How to Get Braces

how to get braces
How to Get Braces
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Dental braces have been in use in dentistry for a long time to treat orthodontic issues such as crowded and crooked teeth, misaligned teeth, irregular spaces between the teeth, etc., which can cause bite irregularities, besides spoiling your smile. Braces are made up of brackets and wires that apply gentle but continuous pressure on the teeth to eventually align them properly. The traditional metal dental braces can look a bit ugly, which results in a stigma being associated with metal braces. Many people with orthodontic issues used to avoid braces for this reason. In recent years, a few new types of braces and clear aligners have been introduced that can be used to treat dental issues and remain less noticeable or almost invisible.

Consult an Orthodontist

The first step to getting braces is to consult an orthodontist. The orthodontist will examine your teeth, take X-rays and maybe even create a plaster model of your teeth to determine the extent and seriousness of the dental issues. This will help the orthodontist decide which type of braces is ideal for your condition. For most types of orthodontic issues, all types of braces can be used in the treatment, with the only difference between each type being the length of the treatment period. For example, metal braces always work the fastest, while lingual braces take much longer. However, for the most severe cases of dental issues, metal braces are the only option. The other types of braces can’t be used. So, find out what your orthodontist suggests.

Fitting Braces

getting braces - how to guideMetal and ceramic braces are fitted in the same way, but the procedure to fit lingual braces is quite different. First let’s look at the procedure for metal and ceramic braces. The orthodontist will clean your teeth and then dry them. A bonding glue will be applied to the next. Next, the brackets will be attached using the glue, followed by placing the archwire in the bracket. Finally, the entire structure will be secured with tiny elastic bands that are known as ligatures. This process can take up to 2 hours.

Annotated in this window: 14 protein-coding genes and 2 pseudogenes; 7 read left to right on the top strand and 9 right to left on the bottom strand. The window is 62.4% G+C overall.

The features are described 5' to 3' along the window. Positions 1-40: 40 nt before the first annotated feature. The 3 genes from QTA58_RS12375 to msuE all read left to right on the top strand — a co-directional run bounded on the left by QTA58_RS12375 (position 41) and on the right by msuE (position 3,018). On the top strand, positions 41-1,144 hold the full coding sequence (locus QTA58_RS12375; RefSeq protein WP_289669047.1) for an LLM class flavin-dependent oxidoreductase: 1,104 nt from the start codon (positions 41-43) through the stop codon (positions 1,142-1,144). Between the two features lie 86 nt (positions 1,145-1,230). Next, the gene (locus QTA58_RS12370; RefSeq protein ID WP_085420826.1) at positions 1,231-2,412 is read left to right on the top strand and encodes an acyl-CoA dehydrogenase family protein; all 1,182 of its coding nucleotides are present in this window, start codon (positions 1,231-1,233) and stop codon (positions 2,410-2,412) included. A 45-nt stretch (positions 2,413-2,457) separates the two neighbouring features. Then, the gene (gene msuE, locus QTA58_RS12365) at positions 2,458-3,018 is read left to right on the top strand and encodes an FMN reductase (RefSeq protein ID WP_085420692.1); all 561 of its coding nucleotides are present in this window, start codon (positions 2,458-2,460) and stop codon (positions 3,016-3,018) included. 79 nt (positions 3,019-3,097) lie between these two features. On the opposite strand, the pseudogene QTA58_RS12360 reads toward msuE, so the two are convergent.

In case of lingual braces, it’s quite different. Firstly, lingual braces are custom made in a lab. So, the orthodontist will take impressions of your teeth and the braces will be made with computer aided manufacturing. This process can take up to 6 weeks in some cases. Once the braces are ready, you will have to visit the orthodontist. Lingual braces consists of individual brackets for each teeth, which will have to be fitted individually.

For all types of braces, over the first couple of weeks you will be constantly feeling for the brackets and wires and, in the process, your tongue and cheeks might feel a bit sore. This is heightened in case of lingual braces, because the brackets are placed behind the teeth.

How to Deal with the Pain?

Fitting the braces doesn’t hurt, but as mentioned you will experience a certain degree of soreness during the first week or two.